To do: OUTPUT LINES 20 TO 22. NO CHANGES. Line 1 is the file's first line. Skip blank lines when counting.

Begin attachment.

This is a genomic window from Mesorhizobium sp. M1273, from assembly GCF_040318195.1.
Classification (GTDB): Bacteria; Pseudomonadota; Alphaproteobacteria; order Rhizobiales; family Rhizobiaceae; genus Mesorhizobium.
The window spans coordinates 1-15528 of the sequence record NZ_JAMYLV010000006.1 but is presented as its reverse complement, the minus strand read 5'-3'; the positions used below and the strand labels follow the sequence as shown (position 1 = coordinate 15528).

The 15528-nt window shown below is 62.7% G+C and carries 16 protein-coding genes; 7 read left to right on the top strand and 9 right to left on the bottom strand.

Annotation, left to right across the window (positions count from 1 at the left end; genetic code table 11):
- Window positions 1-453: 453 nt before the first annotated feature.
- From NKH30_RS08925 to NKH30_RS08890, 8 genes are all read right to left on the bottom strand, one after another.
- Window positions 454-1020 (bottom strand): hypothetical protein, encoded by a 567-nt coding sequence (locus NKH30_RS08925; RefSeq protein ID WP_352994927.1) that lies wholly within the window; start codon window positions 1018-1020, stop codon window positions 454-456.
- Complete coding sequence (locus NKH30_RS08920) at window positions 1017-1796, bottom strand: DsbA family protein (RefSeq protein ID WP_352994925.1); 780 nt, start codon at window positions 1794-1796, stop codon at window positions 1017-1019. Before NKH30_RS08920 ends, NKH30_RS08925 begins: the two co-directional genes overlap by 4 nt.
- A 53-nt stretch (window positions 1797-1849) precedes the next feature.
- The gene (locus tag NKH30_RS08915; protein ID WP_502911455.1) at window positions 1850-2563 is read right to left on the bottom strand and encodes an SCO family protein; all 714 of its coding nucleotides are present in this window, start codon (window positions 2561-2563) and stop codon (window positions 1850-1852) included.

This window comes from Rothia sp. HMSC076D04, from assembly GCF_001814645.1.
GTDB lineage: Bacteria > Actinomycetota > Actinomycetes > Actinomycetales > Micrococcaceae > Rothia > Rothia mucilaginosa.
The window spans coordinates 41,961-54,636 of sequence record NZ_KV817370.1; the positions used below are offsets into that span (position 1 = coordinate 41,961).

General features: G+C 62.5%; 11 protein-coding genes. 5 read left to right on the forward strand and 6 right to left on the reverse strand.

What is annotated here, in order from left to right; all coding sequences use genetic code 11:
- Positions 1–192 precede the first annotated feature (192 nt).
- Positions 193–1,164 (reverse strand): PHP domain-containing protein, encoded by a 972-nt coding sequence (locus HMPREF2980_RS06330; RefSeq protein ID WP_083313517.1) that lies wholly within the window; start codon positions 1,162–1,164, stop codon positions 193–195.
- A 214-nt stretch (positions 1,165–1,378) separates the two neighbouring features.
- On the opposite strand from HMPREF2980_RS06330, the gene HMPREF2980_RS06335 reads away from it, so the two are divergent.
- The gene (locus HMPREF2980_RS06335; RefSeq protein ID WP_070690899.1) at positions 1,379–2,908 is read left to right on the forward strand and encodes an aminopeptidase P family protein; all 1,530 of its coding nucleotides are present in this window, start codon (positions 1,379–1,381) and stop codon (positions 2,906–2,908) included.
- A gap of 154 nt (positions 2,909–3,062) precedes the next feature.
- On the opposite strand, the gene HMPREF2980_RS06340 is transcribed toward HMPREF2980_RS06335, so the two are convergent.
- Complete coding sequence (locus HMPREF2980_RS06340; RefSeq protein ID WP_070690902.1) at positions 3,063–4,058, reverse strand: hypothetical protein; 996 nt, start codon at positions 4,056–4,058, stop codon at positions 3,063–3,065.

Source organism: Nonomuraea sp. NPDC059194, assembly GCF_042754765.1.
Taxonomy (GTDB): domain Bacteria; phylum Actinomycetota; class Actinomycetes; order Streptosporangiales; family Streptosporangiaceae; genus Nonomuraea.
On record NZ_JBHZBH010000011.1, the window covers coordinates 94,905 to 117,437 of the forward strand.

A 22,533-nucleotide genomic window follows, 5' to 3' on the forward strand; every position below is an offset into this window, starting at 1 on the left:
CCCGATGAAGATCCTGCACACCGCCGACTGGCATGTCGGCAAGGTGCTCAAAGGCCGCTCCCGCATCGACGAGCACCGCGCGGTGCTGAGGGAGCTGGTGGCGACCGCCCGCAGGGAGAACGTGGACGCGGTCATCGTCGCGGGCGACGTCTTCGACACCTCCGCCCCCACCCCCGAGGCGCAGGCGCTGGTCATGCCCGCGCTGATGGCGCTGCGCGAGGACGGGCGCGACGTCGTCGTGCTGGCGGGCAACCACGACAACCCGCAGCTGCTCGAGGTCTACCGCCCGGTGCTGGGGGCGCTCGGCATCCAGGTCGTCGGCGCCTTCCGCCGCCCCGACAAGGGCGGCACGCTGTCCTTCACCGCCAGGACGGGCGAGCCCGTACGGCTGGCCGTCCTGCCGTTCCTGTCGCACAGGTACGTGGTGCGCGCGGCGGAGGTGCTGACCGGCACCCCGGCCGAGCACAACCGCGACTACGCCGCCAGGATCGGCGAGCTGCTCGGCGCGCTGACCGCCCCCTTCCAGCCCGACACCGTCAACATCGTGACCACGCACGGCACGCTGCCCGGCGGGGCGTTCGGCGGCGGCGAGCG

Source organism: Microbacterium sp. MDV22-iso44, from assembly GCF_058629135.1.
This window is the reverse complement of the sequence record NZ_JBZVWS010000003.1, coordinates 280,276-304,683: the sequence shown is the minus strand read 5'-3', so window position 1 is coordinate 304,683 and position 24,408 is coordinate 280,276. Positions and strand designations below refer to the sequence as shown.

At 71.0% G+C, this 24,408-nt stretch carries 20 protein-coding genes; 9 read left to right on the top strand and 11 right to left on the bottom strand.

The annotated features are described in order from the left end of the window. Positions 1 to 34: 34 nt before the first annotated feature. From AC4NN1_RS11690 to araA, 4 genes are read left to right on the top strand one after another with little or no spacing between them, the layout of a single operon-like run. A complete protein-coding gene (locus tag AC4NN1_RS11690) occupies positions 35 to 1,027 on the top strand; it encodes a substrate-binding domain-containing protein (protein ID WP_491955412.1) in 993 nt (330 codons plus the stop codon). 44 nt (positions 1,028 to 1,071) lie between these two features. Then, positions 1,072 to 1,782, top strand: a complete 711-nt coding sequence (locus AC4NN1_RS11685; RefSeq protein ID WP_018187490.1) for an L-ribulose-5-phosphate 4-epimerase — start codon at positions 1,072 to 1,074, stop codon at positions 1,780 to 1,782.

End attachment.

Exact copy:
- On the opposite strand from HMPREF2980_RS06330, the gene HMPREF2980_RS06335 reads away from it, so the two are divergent.
- The gene (locus HMPREF2980_RS06335; RefSeq protein ID WP_070690899.1) at positions 1,379–2,908 is read left to right on the forward strand and encodes an aminopeptidase P family protein; all 1,530 of its coding nucleotides are present in this window, start codon (positions 1,379–1,381) and stop codon (positions 2,906–2,908) included.
- A gap of 154 nt (positions 2,909–3,062) precedes the next feature.